In the County Court of Suffolk County, a certain defendant stood convicted of the crimes of Attempted Grand Larceny in the Second Degree and Unauthorized Use of a Motor Vehicle. When the defendant appeared for sentencing, a second felony information was filed against him charging that he had been convicted in the Second Judicial District Court of the State of Utah on 15 November 1955, of the crime of Assault with Intent to Commit Rape. The defendant admitted said prior conviction but denied that the foreign crime if committed in the State he was in would be a felony.
As provided for under Section 76-7-7 of the Penal Code of the State of Utah, every person who assaults another with intent to commit rape, the infamous crime against nature, or mayhem is punishable by imprisonment in the state prison not less than one nor more than ten years. Rape, on the other hand, is defined under Section 76-53-15 of the Penal Code of the State of Utah. According to the code, rape is an act of sexual intercourse accomplished with a female, not the wife of the perpetrator, under any of the following circumstances: when the female is under the age of thirteen years; where she is incapable, through lunacy or any other unsoundness of mind, whether temporary or permanent, of giving legal consent; where she resists, but her resistance is overcome by force or violence; where she is prevented from resisting by threats of immediate and great bodily harm, accompanied by apparent power of execution, or by any intoxicating, drug or anaesthetic substance administered by or with the privity of the accused; when she is at the time unconscious of the nature of the act, and this is known to the accused; and where she submits under the belief that the person committing the act is her husband, and this belief is induced by artifice, pretense or concealment practiced by the accused with intent to induce such belief. It must be noted that the circumstances listed in the aforementioned foreign statute are comparable to the various theories of rape set forth in Section 2010 of the New York Penal Law. However, the circumstances under the last one are not included in any New York theory of rape.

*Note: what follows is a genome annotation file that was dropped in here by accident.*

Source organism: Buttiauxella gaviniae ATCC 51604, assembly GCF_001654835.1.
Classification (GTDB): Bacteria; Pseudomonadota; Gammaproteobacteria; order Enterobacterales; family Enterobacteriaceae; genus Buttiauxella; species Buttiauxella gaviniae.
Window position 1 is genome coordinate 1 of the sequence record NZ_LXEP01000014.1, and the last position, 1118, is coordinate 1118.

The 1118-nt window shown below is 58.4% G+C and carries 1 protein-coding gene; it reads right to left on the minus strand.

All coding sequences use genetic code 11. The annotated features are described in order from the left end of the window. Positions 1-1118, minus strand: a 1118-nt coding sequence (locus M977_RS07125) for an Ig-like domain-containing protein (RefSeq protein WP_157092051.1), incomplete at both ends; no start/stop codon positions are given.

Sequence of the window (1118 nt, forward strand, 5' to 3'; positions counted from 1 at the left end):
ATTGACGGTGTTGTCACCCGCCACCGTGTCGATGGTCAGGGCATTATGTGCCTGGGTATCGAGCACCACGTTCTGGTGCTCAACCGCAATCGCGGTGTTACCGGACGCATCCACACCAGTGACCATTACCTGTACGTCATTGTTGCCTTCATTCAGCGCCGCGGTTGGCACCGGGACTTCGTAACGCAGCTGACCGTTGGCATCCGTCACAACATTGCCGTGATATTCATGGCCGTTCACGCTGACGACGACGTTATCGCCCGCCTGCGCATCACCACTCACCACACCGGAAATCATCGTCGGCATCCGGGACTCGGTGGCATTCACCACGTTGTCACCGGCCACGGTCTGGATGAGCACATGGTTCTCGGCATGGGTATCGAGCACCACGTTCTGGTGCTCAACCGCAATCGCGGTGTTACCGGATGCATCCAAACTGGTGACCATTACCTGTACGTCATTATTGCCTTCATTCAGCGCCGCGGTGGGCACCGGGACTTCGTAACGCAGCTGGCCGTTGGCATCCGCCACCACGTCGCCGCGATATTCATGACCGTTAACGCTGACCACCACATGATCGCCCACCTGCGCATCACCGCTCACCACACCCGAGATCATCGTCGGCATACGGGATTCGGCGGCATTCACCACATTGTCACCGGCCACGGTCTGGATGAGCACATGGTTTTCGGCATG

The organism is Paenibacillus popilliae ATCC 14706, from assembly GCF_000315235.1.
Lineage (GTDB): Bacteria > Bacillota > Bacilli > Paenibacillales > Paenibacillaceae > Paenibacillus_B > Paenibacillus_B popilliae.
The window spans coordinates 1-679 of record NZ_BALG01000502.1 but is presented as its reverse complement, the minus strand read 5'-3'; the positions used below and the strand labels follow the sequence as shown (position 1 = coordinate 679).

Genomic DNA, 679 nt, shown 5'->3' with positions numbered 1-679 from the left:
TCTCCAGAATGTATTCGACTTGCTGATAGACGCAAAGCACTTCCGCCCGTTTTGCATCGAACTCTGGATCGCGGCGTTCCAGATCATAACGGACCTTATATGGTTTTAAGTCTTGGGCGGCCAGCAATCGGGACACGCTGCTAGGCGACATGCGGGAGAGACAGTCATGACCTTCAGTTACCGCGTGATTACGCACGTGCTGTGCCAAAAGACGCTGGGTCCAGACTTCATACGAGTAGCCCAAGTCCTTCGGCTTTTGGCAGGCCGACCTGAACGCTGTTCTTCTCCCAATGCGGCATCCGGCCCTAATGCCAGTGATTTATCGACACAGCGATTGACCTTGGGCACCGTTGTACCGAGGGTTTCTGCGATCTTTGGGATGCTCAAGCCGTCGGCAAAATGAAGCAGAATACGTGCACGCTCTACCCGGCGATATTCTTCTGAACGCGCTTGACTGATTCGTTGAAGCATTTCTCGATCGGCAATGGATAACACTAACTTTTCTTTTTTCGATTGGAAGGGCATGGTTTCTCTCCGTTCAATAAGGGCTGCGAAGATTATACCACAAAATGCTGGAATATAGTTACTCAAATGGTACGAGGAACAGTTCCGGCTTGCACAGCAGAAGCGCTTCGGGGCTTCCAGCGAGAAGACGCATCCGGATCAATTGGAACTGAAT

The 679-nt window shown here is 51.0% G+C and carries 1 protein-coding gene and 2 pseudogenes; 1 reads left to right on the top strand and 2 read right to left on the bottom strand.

Under the rules, in determining whether the defendant was previously convicted of a felony within the meaning of Section 1941 of the Penal Law, the Court is precluded from going behind the foreign statute and examining the acts which resulted in the defendant’s foreign conviction, as held in the landmark case of People v. Olah. Where a serious doubt exists such as the case at bar, the doubt should be resolved in favor of the felon. In view of this, the second felony information must be dismissed. Consequently, the defendant was ordered to be produced before the Court for imposition of sentence upon his New York State conviction.
Meanwhile, on 22 January 2010, the County Court of Suffolk County rendered judgment convicting another defendant of rape in the third degree, upon his plea of guilty. The defendant appealed after arrest.
On appeal, the Appellate Court affirmed the judgment of the County Court.
Here, the defendant’s claim that he was deprived of the opportunity to address the County Court at the time of his sentencing, in violation of CPL 380.50, was unpreserved for appellate review. This is pursuant to the court’s rulings in the cases of People v Green; People v Chin; People v Chi Fong Chen; People v Ramirez. In any event, based on the records of the case, the County Court substantially complied with the requirements of the statute. On defendant’s remaining contentions, the court rejected them for they were bereft of merit.
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